"In 2005, soldiers would die outside of hospitals because they were not allowed in because of people standing outside the gates saying we're not taking any more patients," Edward said. "The fact that they're actually receiving the care and that there are medical follow-up sections that are running and clinics that are capable of taking care of them -- you really can't ignore those facts."

A proposed military retirement law -- which would grant retirees a pension worth 80 percent of their salaries -- has been stuck in Iraq's cabinet for a year, Hassan said. Under current law, injured soldiers can retain their salaries if they regularly submit notes from their doctor.

The salaries -- starting at around $400 a month -- go only so far. Mohammed Hamis Jassem, 24, was outside a Baghdad bank last August when a car bomber slammed into his military police unit's checkpoint, spewing shrapnel that broke his left leg and sliced through his small intestine. After doctors at Kindi Hospital said his injuries required treatment at Medical City, Jassem said, he spent one hour outside under the summer sun, his innards exposed, waiting for an ambulance to take him there.

Since then, Jassem's parents have sold a plot of Baghdad land for $13,000, which they used to buy two dairy cows and to pay his medical bills, including $5,000 for eye surgery in Iran. Jassem still needs another operation to repair his intestine, which now empties waste through a hole in his lower abdomen and into a bag that he changes three times a day.

"I wish I died in that explosion," said Jassem, wearing a baggy sweat shirt on a recent warm day so that no one would think the bulge on his belly was a suicide belt. "Right now I can't do anything. I am spending money. This is not a good situation."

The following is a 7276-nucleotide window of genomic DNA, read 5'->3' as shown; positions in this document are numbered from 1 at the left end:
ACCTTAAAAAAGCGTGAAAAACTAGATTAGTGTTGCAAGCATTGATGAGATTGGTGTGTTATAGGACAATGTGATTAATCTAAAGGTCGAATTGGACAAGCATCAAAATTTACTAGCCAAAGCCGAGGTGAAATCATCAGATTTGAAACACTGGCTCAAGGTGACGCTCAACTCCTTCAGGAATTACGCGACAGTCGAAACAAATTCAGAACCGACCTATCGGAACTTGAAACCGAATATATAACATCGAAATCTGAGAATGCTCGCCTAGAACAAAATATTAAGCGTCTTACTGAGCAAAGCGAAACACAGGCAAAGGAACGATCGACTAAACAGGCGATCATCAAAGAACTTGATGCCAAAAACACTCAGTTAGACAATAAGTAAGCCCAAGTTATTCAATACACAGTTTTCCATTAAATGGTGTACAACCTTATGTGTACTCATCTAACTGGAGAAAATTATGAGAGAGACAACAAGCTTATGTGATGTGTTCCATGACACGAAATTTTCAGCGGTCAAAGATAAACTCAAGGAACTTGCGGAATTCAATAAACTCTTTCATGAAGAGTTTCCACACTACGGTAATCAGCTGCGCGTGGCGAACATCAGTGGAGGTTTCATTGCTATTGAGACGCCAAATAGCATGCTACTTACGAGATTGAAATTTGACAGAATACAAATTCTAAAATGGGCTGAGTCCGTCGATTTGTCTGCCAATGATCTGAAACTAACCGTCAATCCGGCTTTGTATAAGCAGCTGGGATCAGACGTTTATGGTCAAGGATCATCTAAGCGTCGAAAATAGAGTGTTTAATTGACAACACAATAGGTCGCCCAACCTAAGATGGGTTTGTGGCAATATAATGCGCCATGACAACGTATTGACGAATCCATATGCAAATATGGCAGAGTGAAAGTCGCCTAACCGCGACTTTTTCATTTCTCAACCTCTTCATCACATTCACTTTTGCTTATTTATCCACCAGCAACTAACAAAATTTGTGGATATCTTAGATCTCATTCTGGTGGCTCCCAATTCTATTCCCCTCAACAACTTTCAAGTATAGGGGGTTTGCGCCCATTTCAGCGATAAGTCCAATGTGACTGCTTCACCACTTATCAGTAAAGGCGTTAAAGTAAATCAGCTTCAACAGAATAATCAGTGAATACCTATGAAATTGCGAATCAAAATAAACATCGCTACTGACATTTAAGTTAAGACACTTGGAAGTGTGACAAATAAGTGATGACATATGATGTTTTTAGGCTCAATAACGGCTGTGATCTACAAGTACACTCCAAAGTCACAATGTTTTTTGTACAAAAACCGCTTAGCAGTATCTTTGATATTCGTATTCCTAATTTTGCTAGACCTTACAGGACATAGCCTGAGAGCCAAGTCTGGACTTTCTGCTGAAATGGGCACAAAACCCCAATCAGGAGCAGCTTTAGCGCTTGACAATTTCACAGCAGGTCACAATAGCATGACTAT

But the sense of abandonment is worse, soldiers said. Most acknowledged they never asked what care they would receive if wounded. They simply expected easy access to the care they needed, or even the option to fly out of Iraq for treatment. Hassan, the surgeon general, said Iraq has sent fewer than 30 soldiers outside the country for treatment since the war began.

'My Life Was Destroyed'

The car bomb that wounded Jassem enveloped fellow military policeman Mussen Abbas Khadim, 20, in a ball of fire. He wrote a request to the Defense Ministry to be sent outside the country for plastic surgery, because Iraqi doctors have told him they cannot repair his deformed face and what he calls his "melted-off" ears. Khadim said he has not received a response.

"No one from the government or the military came to at least say, 'Thank God for your safety.' These words -- 'Thank God for your safety' -- could raise my morale," said Khadim, 20, weeping during a phone interview from his home in Hilla, 60 miles south of Baghdad. "I would never join the military again. . . . My life was destroyed."

Massen, meanwhile, spends days tinkering on his computer and avoiding sleep, which brings nightmares and electrifying pain. He e-mailed inquiries about prosthetics to hospitals in Germany and was told that the best leg in the world could be his -- for the impossible sum of $25,000.

There is a prosthetics clinic for Iraqis in the Green Zone, but Massen said he was never told about it. The liaison for Iraqis treated at the Green Zone's military hospital -- an Iraqi-born physician who gives his name only as "Dr. Abraham" out of fear -- scoffed when told this.

"All Iraqis find some kind of excuse to get out of the country -- trust me," he said.

Massen said that was not his intention. On a recent day, he narrated a photo album filled with pictures of himself -- buffer, tanner and smiling -- striking menacing poses with fellow soldiers.

"He's dead. He's dead. One IED. One kidnapped," Massen narrated in vacant, halting English. "Ameer. He's dead. Sniper."

Once he gets a new leg, Massen said, he will get married. And then, if the army will have him, he will rush back to his .50-caliber rifle.

"The army is beautiful," he said, breaking into a rare smile. "It's not in their hands. The government is bad."

Special correspondent Naseer Nouri in Baghdad and staff researcher Robert E. Thomason in Washington contributed to this report.